Search Results

You are looking at 1 - 2 of 2 items for

  • Author: Andrzej Miśkiewicz x
Clear All Modify Search
Open access

Andrzej Miśkiewicz, Tomira Rogala, Teresa Rościszewska, Tomasz Rudzki and Tadeusz Fidecki

Abstract

The purpose of the study was to compare auditory judgments of sound clarity of music examples recorded in a concert hall with predictions of clarity made from the impulse response signal recorded in the same hall. Auditory judgments were made with the use of two methods: by rating sound clarity on a numerical scale with two endpoints, and by absolute magnitude estimation. Results obtained by both methods were then compared against the values of clarity indices, C 80 and C 50, determined from the impulse response of the concert hall, measured in places in which the microphone was located during recording of music examples. Results show that auditory judgments of sound clarity and predictions made from the C 80 index yield a similar rank order of data, but the relation between the C 80 scale and perceived sound clarity is nonlinear. The data also show that the values of C 80 and C 50 indices are in very close agreement.

Open access

Tomira Rogala, Andrzej Miskiewicz and Piotr Rogowski

Abstract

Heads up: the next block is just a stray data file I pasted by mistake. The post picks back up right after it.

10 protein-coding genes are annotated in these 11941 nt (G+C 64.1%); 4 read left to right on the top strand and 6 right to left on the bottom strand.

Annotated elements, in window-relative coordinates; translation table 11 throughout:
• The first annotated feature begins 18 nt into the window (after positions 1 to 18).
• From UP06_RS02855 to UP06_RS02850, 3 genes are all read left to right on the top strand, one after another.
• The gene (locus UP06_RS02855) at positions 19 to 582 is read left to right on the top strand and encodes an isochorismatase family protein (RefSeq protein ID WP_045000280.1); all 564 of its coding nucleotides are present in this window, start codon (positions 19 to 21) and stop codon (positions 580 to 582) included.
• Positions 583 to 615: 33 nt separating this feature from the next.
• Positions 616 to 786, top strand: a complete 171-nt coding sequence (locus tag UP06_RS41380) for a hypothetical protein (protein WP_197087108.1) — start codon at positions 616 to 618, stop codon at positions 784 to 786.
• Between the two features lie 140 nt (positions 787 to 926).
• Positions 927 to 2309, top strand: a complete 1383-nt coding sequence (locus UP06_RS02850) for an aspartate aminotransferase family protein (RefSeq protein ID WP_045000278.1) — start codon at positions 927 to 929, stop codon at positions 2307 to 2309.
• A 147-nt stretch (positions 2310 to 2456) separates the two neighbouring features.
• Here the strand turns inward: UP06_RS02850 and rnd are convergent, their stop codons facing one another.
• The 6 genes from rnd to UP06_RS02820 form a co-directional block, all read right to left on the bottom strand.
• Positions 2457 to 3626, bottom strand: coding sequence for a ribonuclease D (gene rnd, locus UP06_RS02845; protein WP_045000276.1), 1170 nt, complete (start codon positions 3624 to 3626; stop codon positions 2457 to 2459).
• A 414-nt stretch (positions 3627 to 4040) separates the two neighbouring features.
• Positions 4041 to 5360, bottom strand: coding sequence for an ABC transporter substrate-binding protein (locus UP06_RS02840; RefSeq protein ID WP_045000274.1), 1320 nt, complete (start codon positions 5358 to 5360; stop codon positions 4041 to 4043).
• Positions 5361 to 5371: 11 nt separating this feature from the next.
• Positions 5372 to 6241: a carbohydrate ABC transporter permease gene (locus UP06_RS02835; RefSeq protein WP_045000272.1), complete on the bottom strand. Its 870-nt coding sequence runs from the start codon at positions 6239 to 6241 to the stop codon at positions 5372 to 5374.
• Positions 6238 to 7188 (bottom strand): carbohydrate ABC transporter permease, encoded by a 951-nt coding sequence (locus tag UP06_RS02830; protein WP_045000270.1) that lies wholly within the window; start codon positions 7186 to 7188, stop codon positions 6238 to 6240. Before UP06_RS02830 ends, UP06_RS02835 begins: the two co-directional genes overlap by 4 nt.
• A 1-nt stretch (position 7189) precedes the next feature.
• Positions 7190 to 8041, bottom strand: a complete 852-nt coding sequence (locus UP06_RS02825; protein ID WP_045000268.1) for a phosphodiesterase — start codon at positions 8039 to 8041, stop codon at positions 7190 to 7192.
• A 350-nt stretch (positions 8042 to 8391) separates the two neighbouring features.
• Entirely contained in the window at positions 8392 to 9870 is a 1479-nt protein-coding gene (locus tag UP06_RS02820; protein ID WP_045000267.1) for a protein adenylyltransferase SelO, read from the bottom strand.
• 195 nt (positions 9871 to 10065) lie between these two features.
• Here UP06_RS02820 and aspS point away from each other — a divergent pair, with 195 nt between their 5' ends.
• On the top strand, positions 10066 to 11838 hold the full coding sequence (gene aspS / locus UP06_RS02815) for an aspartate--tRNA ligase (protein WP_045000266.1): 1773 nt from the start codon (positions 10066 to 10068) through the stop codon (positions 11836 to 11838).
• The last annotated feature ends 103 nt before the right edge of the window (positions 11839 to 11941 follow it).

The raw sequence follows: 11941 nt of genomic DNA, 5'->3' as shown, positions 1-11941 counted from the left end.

An experiment was conducted to explore the effect of the pitch strength of pure tones constituting a dyad on the accuracy of musical interval identification. Pitch strength was controlled by presenting the intervals in different frequency regions and varying their duration. The intervals were organized into 18 blocks made up by a combination of three octaves: the second (65.4-130.8 Hz), the fourth (261.6- 523.3 Hz), and the sixth octave (1047-2093 Hz), and six tone durations, ranging 50-2000 ms in the second octave, and 10-500 ms in the two higher ones. The results indicate that interval identification improves with increasing pitch strength of the interval’s component tones. The identification scores were much lower in the second octave than in the two higher ones and in all octaves identification worsened as the interval’s duration was shortened. The intervals were most often confused with intervals of similar size rather than with their inversions and intervals of similar sonic character. This finding suggests that the main cue for the identification of harmonic intervals is the pitch distance between two tones. However, in the low pitch range, when the tone pitches are less salient, the impression of consonance may become a helpful, although not very effective cue.